The Brattleboro Selectboard held a mostly happy meeting Tuesday night. Most seemed happy that their budget meetings were behind them, John Allen was happy he only had a few meetings left on the board, and all were very happy by somewhat surprising news of a very large grant to help pay for the waste water treatment plant.
The Brattleboro Selectboard held a five minute meeting on Tuesday evening, sans David Schoales, to take final steps to approve their budget and meeting warnings.
At their special meeting Tuesday night, the Brattleboro Selectboard finalized the FY19 budget. They agreed on the amount of fund balance to tap, set a final property tax rate, and reviewed draft warnings for Town Meeting on March 6 and Representative Town Meeting on March 24.
Tuesday’s regular meeting of the Selectboard began on a rather sad note, with John Allen explaining that Tim O’Connor had passed away earlier in the day.
With both Kate O’Connor and Tim Wessel absent for family matters, the small board raced through their agenda and ending before 7 pm.
The Brattleboro Selectboard held a special meeting Tuesday to make some final decisions regarding the FY19 budget. Vice-Chair Brandie Starr led the meeting in Kate O’Connor’s absence.
The first meeting of the Brattleboro Selectboard in 2018 was almost entirely about money. They continued their discussion of remaining FY19 budget issues, narrowing the list of undecided items by saying yes to some and maybe to others. It makes for a rather high potential tax increase, but many decisions remain that could bring the proposed rates down again. More budget meetings are planned.
The Brattleboro Selectboard had numbers on the agenda for their final meeting of 2017. Budget numbers, audit numbers, financial reports, grants, and even dates on the calendar. They talked about numbers, reviewed numbers, noted errors and omissions, and made calculations.
The Brattleboro Selectboard had a special Thursday meeting to discuss other items not currently in the FY19 budget. This list included possible new employees, equipment, training, funding, and even some consideration of a donation to the skatepark project.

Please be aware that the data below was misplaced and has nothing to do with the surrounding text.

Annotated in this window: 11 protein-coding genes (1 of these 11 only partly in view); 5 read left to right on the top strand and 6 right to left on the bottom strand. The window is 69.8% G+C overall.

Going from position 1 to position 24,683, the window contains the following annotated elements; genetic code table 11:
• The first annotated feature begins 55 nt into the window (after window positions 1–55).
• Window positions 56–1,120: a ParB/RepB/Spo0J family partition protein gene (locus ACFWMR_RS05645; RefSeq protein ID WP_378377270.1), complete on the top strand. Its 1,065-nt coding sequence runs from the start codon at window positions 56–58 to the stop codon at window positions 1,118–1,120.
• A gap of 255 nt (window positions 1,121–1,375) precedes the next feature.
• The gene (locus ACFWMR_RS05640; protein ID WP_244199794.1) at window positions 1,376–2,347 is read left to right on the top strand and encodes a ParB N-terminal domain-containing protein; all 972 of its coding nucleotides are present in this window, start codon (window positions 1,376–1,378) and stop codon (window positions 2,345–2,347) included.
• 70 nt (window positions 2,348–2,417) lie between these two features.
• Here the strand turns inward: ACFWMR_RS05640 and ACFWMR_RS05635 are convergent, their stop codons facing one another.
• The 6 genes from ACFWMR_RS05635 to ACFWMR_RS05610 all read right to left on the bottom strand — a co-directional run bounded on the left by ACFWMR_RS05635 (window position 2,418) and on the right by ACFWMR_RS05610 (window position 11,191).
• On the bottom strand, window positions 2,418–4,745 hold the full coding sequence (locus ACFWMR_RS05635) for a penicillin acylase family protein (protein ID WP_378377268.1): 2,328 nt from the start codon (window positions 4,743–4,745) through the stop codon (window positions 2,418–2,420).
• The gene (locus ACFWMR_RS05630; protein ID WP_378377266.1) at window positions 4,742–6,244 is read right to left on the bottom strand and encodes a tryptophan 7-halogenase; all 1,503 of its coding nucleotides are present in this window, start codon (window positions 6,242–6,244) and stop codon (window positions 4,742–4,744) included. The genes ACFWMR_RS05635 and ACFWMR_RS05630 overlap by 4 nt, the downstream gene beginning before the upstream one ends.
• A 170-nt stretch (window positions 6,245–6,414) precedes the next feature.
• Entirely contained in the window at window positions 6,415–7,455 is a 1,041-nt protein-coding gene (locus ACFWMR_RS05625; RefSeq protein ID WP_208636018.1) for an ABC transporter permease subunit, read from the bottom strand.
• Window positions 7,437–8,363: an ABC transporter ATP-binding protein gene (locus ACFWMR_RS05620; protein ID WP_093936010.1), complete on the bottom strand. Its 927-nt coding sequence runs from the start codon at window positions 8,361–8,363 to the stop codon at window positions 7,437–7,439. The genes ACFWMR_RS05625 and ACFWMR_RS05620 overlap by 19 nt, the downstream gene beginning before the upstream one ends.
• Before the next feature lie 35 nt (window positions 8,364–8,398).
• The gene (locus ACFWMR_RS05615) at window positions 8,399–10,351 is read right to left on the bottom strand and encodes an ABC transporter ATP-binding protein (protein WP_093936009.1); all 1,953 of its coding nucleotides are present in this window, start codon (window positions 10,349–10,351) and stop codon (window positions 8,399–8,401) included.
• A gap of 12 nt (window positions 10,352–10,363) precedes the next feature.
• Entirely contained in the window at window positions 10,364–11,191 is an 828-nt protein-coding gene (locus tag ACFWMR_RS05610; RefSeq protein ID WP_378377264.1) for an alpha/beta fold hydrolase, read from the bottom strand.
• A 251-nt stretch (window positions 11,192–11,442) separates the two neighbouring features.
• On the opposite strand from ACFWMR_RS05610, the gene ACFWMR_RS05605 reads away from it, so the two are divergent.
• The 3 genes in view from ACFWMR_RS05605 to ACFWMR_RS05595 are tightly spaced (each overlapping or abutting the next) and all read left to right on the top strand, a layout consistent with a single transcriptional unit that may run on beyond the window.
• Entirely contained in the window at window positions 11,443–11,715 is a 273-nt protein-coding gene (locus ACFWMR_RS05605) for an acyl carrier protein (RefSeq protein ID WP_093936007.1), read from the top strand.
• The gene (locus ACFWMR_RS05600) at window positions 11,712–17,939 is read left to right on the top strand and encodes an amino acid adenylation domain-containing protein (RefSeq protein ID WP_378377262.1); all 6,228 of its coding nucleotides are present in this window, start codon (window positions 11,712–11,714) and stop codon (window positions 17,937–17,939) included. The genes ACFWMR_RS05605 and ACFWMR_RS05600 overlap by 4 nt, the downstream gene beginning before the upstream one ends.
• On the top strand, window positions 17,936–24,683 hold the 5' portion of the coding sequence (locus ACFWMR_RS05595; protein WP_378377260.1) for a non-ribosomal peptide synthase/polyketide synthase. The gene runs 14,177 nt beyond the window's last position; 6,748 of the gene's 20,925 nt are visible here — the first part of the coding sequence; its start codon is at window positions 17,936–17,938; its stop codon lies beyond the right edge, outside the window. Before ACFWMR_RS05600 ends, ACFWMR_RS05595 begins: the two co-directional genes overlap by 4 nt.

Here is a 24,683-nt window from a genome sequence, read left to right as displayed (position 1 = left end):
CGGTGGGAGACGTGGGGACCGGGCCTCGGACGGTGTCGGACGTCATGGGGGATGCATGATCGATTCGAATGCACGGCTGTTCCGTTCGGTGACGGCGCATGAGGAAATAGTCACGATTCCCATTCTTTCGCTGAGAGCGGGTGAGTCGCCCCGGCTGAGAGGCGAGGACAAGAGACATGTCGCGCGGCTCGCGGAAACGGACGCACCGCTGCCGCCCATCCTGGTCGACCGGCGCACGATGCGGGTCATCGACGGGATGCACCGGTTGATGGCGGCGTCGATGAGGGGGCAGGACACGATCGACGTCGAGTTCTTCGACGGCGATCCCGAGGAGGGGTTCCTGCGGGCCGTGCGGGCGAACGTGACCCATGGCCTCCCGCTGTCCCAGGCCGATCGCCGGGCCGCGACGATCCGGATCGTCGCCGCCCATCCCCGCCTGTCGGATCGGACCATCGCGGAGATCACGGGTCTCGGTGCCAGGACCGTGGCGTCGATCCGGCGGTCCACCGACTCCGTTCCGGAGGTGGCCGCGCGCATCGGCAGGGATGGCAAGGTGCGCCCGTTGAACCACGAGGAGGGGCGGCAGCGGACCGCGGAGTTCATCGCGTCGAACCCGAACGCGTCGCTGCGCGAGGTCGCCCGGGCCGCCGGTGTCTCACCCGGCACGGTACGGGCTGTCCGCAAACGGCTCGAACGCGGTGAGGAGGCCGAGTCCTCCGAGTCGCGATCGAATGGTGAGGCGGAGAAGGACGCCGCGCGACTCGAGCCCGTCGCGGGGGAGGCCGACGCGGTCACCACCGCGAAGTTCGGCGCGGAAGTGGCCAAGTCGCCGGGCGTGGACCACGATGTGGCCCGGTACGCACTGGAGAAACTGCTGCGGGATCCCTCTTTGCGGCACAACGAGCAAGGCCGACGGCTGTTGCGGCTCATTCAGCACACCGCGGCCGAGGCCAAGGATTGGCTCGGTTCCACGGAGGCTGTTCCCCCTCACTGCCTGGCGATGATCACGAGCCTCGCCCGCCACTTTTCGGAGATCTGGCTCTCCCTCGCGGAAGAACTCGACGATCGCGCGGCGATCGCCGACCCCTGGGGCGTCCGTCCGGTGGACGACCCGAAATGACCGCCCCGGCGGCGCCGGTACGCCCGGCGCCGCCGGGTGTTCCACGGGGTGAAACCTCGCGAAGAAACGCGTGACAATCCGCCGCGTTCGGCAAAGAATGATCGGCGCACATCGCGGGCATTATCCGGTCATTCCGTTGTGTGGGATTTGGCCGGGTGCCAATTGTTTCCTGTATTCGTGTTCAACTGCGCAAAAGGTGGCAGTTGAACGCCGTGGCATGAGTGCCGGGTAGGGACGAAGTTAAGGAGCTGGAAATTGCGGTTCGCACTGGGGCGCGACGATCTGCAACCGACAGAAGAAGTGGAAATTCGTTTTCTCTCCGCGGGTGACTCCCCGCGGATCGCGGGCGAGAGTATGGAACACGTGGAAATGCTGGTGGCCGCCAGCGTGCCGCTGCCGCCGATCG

The Brattleboro Selectboard heard from the Fire Department concerning a request for a new aerial ladder truck. This would be to replace a used truck, which is replacing an out-of-service truck. The board was sympathetic to the request and need, but had some concerns about the cost and how best to pay for it.
The Brattleboro Selectboard decided to revise their proposed plastic bag ban ordinance bag thickness, increasing it from 1 mil to 2.25 mil. This came after some special demonstrations and displays were presented and comments taken.
They also got a peek at the FY19 budget, with a review by the Town Manager that sets a course for in-depth analysis at a series of upcoming meetings. The board learned of continued steps in the realm of diversity, inclusion and equity. Groundworks received grant funds for operation of their new shelter, and results of the panhandling survey were reviewed.
There will be no Town panhandling sign. That was the split decision of the Brattleboro Selectboard Tuesday evening.
The board had an active and long night. Much of it had to do with financial matters and planning, such as approving a letter of intent to rent space in the Municipal Center, reviewing long term financial plans, buying a fire truck, debating the thickness of single use plastic bags, and contemplating energy issues.
Budget season starts officially at the next meeting, but it peeked its head in and said hello this week.
Brattleboro’s Town Manager revealed the results of his summer explorations of issues of diversity, inclusion, and equity. He got generally good reviews for the summary of his report, but more than a few requested some additional specifics be included. Brattleboro seems to be in a good position to make progress over the long term, but benchmarks and budgets might help.
The pesky panhandling sign returned in a semi-uncertain form, with wording in question and sponsoring organizations and services asking for their logos to be removed. The private effort was to be a collaboration, but appears to have offended a few too many.
The board also signed a statement in support of other climate agreements being signed around the globe. (For Kate O’Connor’s sake, I’ll say here that Brattleboro has been working on climate issues for a long time, is committed to action, and will continue to be so.)
All this, and possibly more.